How Andrew Strauss and The "Young Guns" Proved Practice Under Pressure Works | Cricket coaching, fitness and tips

How Andrew Strauss and The "Young Guns" Proved Practice Under Pressure Works

I have just returned from a fantastic cricket training week over in Saint Lucia at the newly named Darren Sammy National Cricket Stadium. Andrew Strauss and I coached 22 children using the wonderful facilities whilst basking in the sunshine.


You will know from listening to the Pitchvision Academy Cricket Show and reading my articles that I am a huge fan of centre wicket practice. It provides opportunity for us to learn how to chase down targets, defend totals and set up game situations. It allows us to see the players perform under realistic match pressure.

However, even when the sun is shining and we are in the middle of our summer, it is not easy to get centre wicket cricket. The sheer amount of cricket nowadays makes life very difficult for our groundsman to keep up with their workload.

How do we create pressurised situations when our grass surfaces aren’t available?

Well, here is a story from last week where Andrew Strauss put me under pressure!

Stump hitting pressure

AS: “Garas, What are world class stump hitting percentages for the best fielders in the world?”

MG: “50% fella”

AS (to the group): “Well let’s have 3 attempts and see if Garas is world-class or not!”

The pressure was on!

Ball 1: I felt my shoulders tighten as the first ball was rolled out to me by Olympic Gold medallist rower, Greg Searle.

I lined myself up….

and missed 3 stumps by approximately 1.3 metres. Comfortably the worst throw I had ever done in my life.

Straussy made a big thing of it and the kids are cheered me on for the next throw.

Ball 2: I picked up the second incoming ball and missed the stumps by about 3 cm on the left hand side.

Now I was under real pressure.

I had one throw to go to save my blushes and pride.

Using all my coaching knowledge, I started to do my breathing exercises in an attempt to relax my body.

Ball 3: I felt that I was getting myself under control and then Greg rolled the final ball out to me.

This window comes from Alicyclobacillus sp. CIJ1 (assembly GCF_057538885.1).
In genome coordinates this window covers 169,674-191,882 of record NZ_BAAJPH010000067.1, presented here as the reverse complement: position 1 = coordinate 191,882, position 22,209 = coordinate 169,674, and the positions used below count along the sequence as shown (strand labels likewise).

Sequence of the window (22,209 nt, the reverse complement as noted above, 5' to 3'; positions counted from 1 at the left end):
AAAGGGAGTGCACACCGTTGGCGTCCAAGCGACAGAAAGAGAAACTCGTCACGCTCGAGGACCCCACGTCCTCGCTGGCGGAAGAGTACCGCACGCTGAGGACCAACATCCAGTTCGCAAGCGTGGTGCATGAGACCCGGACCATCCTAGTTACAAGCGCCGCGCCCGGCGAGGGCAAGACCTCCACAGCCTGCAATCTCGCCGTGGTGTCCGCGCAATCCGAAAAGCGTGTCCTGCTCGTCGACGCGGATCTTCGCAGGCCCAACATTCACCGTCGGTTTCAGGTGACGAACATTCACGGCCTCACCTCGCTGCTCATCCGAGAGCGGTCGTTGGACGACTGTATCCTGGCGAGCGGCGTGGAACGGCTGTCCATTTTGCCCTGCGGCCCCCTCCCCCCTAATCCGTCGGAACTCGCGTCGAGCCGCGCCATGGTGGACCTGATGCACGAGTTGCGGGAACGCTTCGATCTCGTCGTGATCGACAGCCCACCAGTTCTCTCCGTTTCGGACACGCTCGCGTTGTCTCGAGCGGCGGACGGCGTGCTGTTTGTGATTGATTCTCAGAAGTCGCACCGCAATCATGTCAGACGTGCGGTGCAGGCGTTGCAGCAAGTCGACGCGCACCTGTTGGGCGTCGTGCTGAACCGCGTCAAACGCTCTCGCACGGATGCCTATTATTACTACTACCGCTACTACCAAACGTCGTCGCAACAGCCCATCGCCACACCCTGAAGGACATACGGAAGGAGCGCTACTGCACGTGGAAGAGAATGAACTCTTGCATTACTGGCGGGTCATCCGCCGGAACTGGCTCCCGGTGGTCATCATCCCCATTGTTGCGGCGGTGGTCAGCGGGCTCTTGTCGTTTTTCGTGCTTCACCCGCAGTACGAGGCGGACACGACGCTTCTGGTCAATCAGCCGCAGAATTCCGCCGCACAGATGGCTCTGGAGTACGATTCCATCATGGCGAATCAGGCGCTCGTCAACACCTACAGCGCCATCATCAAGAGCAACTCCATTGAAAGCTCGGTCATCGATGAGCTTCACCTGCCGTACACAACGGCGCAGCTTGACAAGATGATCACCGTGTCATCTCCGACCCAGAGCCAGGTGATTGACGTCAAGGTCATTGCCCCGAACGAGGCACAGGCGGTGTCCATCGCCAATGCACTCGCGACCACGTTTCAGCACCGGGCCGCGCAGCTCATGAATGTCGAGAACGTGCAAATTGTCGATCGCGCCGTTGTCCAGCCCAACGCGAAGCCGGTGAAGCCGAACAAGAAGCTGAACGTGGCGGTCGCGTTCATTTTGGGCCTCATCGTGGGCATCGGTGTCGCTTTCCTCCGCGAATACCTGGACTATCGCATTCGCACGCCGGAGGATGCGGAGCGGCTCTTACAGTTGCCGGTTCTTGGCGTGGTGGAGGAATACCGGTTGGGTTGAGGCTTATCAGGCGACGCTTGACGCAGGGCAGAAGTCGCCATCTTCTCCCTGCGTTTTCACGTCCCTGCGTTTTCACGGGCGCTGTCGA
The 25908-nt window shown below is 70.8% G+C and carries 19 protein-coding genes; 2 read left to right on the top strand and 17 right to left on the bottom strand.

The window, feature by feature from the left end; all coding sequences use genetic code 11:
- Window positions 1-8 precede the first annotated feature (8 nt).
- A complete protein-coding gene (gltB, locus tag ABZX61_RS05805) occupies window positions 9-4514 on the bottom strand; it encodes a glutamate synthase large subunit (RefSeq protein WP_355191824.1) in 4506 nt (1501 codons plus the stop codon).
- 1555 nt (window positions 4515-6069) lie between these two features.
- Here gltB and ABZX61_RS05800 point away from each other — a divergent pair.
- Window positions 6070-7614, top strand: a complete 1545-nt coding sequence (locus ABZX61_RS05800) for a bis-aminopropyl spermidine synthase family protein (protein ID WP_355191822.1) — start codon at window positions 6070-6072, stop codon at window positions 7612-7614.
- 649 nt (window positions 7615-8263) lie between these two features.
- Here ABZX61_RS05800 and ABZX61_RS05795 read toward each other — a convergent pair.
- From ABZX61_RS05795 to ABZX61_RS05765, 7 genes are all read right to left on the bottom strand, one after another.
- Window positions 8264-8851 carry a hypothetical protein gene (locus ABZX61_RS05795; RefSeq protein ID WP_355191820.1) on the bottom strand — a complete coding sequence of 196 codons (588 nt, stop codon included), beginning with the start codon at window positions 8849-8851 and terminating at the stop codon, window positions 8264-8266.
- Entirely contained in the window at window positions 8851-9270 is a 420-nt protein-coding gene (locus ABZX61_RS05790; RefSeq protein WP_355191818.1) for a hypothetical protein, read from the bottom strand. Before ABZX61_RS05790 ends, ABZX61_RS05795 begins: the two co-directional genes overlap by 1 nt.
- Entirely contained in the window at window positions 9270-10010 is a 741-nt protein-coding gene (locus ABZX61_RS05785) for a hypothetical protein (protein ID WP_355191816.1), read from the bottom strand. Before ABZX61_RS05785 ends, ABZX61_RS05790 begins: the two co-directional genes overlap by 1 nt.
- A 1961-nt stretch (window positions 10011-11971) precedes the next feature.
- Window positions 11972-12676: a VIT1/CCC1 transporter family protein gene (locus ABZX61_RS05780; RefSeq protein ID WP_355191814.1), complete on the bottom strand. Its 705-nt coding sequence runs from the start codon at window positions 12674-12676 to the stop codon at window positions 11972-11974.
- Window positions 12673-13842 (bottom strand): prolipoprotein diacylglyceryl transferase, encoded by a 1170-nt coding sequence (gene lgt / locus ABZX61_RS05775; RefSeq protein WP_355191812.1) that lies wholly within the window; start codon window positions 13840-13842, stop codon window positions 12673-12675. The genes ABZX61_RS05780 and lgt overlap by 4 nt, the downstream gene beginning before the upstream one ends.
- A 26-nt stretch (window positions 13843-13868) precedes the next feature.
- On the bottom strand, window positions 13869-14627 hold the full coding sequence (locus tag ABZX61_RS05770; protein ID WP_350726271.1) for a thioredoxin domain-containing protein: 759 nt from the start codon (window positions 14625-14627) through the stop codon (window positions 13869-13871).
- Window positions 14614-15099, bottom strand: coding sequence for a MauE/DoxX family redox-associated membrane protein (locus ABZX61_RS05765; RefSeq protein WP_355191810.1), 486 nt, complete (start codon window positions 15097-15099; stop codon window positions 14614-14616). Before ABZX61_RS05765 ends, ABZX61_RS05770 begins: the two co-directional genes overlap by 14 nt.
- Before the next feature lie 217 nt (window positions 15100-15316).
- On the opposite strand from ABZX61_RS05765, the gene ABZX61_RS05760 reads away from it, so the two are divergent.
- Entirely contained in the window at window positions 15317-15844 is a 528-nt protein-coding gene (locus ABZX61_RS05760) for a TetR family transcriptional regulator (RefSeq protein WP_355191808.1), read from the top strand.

The ball took a slight bobble just in front to me yet I was able to counteract its movement.

A clean pick up.

I shifted to seam slightly as I moved the ball back to the top of my throwing circle and lined my feet up perfectly with my target.

As I let go of the ball I felt that everything was absolutely spot-on. It was almost inevitable that the stumps would be flattened.

Unfortunately, the ball faded past the leg stump as I looked at it.

I had failed. More importantly, I had not coped with the pressure.

Pressure coaching in practice

We challenged the kids in the same way over a number of fundamental tasks each day.

The more exposure they had to pressure, the better the players became at dealing with it.

Pressure training is brilliant; we can apply it to simple drills like stump hitting and catching into more complex middle practice scenarios.

Game-based high-pressure cricket

On the last day of the week, we pitted two different young teams against two parent and adult teams.

Both games came down to the last ball; “pressure-cooker” cricket at its best.

Who came out on top?

Parents or kids?

The Young Guns!

The Under 11’s won by two runs off the last ball.

The Under 15’s snuck a 1 run win.

The could handle the pressure!

How do you apply pressure in your practice sessions?

Broadcast Your Cricket Matches!

Ever wanted your skills to be shown to the world? PV/MATCH is the revolutionary product for cricket clubs and schools to stream matches, upload HD highlights instantly to Twitter and Facebook and make you a hero!

PV/MATCH let's you score the game, record video of each ball, share it and use the outcomes to take to training and improve you further.

Click here for details.